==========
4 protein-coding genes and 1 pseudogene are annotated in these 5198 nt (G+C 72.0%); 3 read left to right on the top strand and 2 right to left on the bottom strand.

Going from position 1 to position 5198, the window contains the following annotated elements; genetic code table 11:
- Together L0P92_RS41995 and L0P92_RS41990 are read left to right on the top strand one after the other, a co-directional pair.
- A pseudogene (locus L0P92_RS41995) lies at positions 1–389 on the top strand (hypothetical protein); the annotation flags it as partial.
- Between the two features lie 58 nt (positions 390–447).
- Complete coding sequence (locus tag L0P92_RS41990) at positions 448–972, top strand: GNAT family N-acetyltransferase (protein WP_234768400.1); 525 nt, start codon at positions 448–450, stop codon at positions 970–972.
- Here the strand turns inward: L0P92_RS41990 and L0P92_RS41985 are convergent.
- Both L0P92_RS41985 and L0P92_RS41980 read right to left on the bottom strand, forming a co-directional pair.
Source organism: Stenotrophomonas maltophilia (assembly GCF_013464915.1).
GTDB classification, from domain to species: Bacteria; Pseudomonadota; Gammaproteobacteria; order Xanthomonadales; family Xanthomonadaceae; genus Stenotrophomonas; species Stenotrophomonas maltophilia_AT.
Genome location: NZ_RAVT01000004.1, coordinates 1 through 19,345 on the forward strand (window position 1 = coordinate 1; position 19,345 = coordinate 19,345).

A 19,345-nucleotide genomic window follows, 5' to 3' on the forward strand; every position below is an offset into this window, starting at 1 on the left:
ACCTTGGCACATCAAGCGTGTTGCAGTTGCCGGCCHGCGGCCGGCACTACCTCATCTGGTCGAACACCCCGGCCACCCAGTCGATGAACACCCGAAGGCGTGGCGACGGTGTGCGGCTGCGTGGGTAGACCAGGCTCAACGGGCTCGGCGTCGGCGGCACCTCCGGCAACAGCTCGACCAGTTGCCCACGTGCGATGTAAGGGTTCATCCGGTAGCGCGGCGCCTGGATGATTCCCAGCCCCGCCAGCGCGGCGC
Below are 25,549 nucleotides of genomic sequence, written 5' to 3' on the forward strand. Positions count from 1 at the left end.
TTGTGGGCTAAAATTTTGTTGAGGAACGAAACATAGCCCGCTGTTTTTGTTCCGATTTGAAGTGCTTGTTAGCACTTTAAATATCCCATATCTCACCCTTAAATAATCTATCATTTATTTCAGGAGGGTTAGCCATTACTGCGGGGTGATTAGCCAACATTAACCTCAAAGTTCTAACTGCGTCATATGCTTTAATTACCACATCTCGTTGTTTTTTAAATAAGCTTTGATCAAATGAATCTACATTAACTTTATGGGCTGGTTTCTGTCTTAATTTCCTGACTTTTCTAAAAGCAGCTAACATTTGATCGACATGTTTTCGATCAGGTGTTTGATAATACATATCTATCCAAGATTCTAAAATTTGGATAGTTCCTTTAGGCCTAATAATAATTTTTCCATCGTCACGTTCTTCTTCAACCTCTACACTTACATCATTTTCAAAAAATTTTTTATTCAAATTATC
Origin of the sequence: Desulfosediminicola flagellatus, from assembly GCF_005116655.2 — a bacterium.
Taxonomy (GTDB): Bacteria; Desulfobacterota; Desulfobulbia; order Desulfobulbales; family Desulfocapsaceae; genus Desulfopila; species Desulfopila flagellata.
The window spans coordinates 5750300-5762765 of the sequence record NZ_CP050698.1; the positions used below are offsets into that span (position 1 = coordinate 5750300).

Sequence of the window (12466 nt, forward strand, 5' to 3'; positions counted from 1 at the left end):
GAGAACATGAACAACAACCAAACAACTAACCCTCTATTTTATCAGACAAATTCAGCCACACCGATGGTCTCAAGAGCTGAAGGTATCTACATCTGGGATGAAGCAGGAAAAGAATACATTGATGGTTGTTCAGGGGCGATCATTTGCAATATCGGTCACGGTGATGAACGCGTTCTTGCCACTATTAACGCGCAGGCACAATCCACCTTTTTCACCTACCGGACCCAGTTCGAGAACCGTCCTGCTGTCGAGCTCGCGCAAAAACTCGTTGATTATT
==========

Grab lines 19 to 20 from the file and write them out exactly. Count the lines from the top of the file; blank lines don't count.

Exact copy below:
Sequence of the window (12466 nt, forward strand, 5' to 3'; positions counted from 1 at the left end):
GAGAACATGAACAACAACCAAACAACTAACCCTCTATTTTATCAGACAAATTCAGCCACACCGATGGTCTCAAGAGCTGAAGGTATCTACATCTGGGATGAAGCAGGAAAAGAATACATTGATGGTTGTTCAGGGGCGATCATTTGCAATATCGGTCACGGTGATGAACGCGTTCTTGCCACTATTAACGCGCAGGCACAATCCACCTTTTTCACCTACCGGACCCAGTTCGAGAACCGTCCTGCTGTCGAGCTCGCGCAAAAACTCGTTGATTATT